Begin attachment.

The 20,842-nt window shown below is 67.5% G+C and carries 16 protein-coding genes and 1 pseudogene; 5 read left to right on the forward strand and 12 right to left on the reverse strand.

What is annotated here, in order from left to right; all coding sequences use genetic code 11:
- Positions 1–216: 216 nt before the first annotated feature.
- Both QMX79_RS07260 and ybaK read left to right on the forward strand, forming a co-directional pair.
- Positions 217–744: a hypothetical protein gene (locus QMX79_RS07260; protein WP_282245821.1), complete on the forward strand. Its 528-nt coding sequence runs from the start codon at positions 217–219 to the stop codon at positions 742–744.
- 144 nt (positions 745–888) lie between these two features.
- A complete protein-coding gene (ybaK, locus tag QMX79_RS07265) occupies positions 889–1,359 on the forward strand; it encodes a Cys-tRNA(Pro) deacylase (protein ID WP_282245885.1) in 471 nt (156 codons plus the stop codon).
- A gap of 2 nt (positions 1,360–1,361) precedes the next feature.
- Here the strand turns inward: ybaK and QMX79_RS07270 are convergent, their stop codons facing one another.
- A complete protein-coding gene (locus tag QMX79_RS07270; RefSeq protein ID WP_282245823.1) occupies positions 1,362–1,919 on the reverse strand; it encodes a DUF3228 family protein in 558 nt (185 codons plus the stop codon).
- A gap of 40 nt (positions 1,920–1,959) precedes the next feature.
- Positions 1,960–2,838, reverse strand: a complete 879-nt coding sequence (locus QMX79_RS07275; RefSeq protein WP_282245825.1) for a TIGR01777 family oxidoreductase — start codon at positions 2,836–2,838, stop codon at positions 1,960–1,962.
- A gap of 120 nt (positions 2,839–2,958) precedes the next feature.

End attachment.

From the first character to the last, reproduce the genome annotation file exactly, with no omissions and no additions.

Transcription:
The 20,842-nt window shown below is 67.5% G+C and carries 16 protein-coding genes and 1 pseudogene; 5 read left to right on the forward strand and 12 right to left on the reverse strand.

What is annotated here, in order from left to right; all coding sequences use genetic code 11:
- Positions 1–216: 216 nt before the first annotated feature.
- Both QMX79_RS07260 and ybaK read left to right on the forward strand, forming a co-directional pair.
- Positions 217–744: a hypothetical protein gene (locus QMX79_RS07260; protein WP_282245821.1), complete on the forward strand. Its 528-nt coding sequence runs from the start codon at positions 217–219 to the stop codon at positions 742–744.
- 144 nt (positions 745–888) lie between these two features.
- A complete protein-coding gene (ybaK, locus tag QMX79_RS07265) occupies positions 889–1,359 on the forward strand; it encodes a Cys-tRNA(Pro) deacylase (protein ID WP_282245885.1) in 471 nt (156 codons plus the stop codon).
- A gap of 2 nt (positions 1,360–1,361) precedes the next feature.
- Here the strand turns inward: ybaK and QMX79_RS07270 are convergent, their stop codons facing one another.
- A complete protein-coding gene (locus tag QMX79_RS07270; RefSeq protein ID WP_282245823.1) occupies positions 1,362–1,919 on the reverse strand; it encodes a DUF3228 family protein in 558 nt (185 codons plus the stop codon).
- A gap of 40 nt (positions 1,920–1,959) precedes the next feature.
- Positions 1,960–2,838, reverse strand: a complete 879-nt coding sequence (locus QMX79_RS07275; RefSeq protein WP_282245825.1) for a TIGR01777 family oxidoreductase — start codon at positions 2,836–2,838, stop codon at positions 1,960–1,962.
- A gap of 120 nt (positions 2,839–2,958) precedes the next feature.